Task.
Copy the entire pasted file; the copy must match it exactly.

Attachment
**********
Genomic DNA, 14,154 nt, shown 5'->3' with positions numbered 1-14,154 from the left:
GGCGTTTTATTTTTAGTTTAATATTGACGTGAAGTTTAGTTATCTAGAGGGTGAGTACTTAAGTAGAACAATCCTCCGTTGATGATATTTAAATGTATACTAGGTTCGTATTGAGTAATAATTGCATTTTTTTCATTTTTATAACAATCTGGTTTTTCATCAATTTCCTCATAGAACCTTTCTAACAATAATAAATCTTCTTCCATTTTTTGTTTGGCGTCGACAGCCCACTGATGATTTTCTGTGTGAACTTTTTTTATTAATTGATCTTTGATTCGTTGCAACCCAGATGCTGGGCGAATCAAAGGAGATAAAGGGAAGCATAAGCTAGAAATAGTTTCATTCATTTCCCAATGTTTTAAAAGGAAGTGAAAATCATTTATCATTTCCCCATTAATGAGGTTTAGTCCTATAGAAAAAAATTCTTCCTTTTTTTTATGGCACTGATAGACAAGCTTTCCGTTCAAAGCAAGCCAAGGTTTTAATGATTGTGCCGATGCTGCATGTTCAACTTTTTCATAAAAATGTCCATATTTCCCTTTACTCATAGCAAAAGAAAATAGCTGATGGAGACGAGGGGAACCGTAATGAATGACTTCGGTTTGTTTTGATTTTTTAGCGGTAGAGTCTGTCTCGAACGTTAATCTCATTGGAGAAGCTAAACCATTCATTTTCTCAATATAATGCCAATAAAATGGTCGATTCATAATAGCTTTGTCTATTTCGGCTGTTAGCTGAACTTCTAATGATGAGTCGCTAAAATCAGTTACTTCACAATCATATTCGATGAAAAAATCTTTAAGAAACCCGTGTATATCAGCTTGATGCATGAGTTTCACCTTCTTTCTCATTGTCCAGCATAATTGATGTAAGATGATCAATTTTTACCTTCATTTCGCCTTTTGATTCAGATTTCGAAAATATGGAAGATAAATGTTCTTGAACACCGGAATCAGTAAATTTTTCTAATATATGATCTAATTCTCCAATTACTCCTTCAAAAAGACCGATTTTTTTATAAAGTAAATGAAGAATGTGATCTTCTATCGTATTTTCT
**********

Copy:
Genomic DNA, 14,154 nt, shown 5'->3' with positions numbered 1-14,154 from the left:
GGCGTTTTATTTTTAGTTTAATATTGACGTGAAGTTTAGTTATCTAGAGGGTGAGTACTTAAGTAGAACAATCCTCCGTTGATGATATTTAAATGTATACTAGGTTCGTATTGAGTAATAATTGCATTTTTTTCATTTTTATAACAATCTGGTTTTTCATCAATTTCCTCATAGAACCTTTCTAACAATAATAAATCTTCTTCCATTTTTTGTTTGGCGTCGACAGCCCACTGATGATTTTCTGTGTGAACTTTTTTTATTAATTGATCTTTGATTCGTTGCAACCCAGATGCTGGGCGAATCAAAGGAGATAAAGGGAAGCATAAGCTAGAAATAGTTTCATTCATTTCCCAATGTTTTAAAAGGAAGTGAAAATCATTTATCATTTCCCCATTAATGAGGTTTAGTCCTATAGAAAAAAATTCTTCCTTTTTTTTATGGCACTGATAGACAAGCTTTCCGTTCAAAGCAAGCCAAGGTTTTAATGATTGTGCCGATGCTGCATGTTCAACTTTTTCATAAAAATGTCCATATTTCCCTTTACTCATAGCAAAAGAAAATAGCTGATGGAGACGAGGGGAACCGTAATGAATGACTTCGGTTTGTTTTGATTTTTTAGCGGTAGAGTCTGTCTCGAACGTTAATCTCATTGGAGAAGCTAAACCATTCATTTTCTCAATATAATGCCAATAAAATGGTCGATTCATAATAGCTTTGTCTATTTCGGCTGTTAGCTGAACTTCTAATGATGAGTCGCTAAAATCAGTTACTTCACAATCATATTCGATGAAAAAATCTTTAAGAAACCCGTGTATATCAGCTTGATGCATGAGTTTCACCTTCTTTCTCATTGTCCAGCATAATTGATGTAAGATGATCAATTTTTACCTTCATTTCGCCTTTTGATTCAGATTTCGAAAATATGGAAGATAAATGTTCTTGAACACCGGAATCAGTAAATTTTTCTAATATATGATCTAATTCTCCAATTACTCCTTCAAAAAGACCGATTTTTTTATAAAGTAAATGAAGAATGTGATCTTCTATCGTATTTTCT